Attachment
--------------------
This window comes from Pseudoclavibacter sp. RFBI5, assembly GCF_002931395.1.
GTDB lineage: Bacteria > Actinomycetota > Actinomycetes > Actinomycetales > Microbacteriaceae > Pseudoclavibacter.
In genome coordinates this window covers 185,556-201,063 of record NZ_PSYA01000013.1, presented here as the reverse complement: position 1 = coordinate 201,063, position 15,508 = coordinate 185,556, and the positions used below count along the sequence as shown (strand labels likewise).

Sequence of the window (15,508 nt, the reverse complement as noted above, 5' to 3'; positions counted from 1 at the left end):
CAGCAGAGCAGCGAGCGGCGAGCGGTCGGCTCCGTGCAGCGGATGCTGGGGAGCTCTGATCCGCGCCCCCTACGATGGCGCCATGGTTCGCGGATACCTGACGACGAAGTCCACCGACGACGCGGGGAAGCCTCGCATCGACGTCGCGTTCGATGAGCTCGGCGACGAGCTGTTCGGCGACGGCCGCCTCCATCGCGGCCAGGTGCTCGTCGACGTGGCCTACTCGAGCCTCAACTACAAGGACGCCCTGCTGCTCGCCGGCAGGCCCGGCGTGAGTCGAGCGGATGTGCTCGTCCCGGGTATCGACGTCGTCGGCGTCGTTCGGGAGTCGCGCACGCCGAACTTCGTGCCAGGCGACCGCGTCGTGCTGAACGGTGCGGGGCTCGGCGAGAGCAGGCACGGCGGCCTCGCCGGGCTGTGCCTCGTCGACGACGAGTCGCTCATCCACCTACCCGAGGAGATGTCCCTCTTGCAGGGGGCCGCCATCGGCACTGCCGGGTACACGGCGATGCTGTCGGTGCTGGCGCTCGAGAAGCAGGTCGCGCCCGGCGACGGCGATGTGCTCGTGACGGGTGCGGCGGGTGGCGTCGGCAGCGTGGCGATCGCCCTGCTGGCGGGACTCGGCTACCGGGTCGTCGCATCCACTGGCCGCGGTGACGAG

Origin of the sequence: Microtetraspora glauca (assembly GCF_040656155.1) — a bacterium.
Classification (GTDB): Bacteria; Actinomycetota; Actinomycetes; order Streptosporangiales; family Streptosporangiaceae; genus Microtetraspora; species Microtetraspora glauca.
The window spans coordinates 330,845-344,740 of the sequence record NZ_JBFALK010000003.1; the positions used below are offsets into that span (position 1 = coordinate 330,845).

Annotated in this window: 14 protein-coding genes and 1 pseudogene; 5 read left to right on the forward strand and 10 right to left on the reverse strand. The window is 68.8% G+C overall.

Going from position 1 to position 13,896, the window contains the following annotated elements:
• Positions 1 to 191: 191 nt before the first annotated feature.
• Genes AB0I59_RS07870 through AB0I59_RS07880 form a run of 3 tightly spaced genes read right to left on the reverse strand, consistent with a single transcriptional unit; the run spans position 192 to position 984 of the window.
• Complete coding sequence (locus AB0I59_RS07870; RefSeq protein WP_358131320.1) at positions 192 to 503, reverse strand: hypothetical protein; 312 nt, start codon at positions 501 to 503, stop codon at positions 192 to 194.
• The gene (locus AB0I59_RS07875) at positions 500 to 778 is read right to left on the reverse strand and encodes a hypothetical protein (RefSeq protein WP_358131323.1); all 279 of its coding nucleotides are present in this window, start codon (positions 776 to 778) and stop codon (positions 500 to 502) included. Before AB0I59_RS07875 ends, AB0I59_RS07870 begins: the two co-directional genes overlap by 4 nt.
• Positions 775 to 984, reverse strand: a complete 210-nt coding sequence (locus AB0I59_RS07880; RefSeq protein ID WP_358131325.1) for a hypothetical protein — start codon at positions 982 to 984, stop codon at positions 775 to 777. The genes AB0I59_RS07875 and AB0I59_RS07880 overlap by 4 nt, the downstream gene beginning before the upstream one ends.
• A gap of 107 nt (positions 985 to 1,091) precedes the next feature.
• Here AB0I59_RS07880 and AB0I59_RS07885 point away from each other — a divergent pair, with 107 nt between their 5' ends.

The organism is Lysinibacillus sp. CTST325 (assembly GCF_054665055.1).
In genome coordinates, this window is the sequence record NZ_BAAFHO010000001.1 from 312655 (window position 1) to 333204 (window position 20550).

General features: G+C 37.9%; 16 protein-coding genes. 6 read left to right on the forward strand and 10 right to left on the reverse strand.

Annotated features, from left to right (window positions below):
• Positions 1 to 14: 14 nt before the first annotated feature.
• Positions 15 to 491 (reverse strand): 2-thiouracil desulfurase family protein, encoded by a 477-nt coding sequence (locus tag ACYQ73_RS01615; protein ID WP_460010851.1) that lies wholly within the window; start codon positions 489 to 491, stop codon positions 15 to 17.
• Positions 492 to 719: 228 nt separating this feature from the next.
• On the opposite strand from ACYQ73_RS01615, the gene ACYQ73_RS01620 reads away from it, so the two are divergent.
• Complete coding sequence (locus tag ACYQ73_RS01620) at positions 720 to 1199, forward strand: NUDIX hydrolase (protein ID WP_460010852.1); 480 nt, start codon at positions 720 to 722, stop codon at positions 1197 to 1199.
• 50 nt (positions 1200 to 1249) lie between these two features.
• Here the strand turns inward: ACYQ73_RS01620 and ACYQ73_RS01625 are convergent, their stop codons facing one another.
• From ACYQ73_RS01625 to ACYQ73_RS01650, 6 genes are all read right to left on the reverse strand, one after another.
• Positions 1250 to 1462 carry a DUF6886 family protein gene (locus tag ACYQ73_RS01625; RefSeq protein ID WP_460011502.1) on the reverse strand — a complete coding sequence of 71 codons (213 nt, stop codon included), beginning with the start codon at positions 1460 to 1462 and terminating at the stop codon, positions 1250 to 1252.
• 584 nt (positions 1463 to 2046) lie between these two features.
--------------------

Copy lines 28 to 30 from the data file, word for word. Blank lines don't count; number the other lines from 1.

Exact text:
• Here the strand turns inward: ACYQ73_RS01620 and ACYQ73_RS01625 are convergent, their stop codons facing one another.
• From ACYQ73_RS01625 to ACYQ73_RS01650, 6 genes are all read right to left on the reverse strand, one after another.
• Positions 1250 to 1462 carry a DUF6886 family protein gene (locus tag ACYQ73_RS01625; RefSeq protein ID WP_460011502.1) on the reverse strand — a complete coding sequence of 71 codons (213 nt, stop codon included), beginning with the start codon at positions 1460 to 1462 and terminating at the stop codon, positions 1250 to 1252.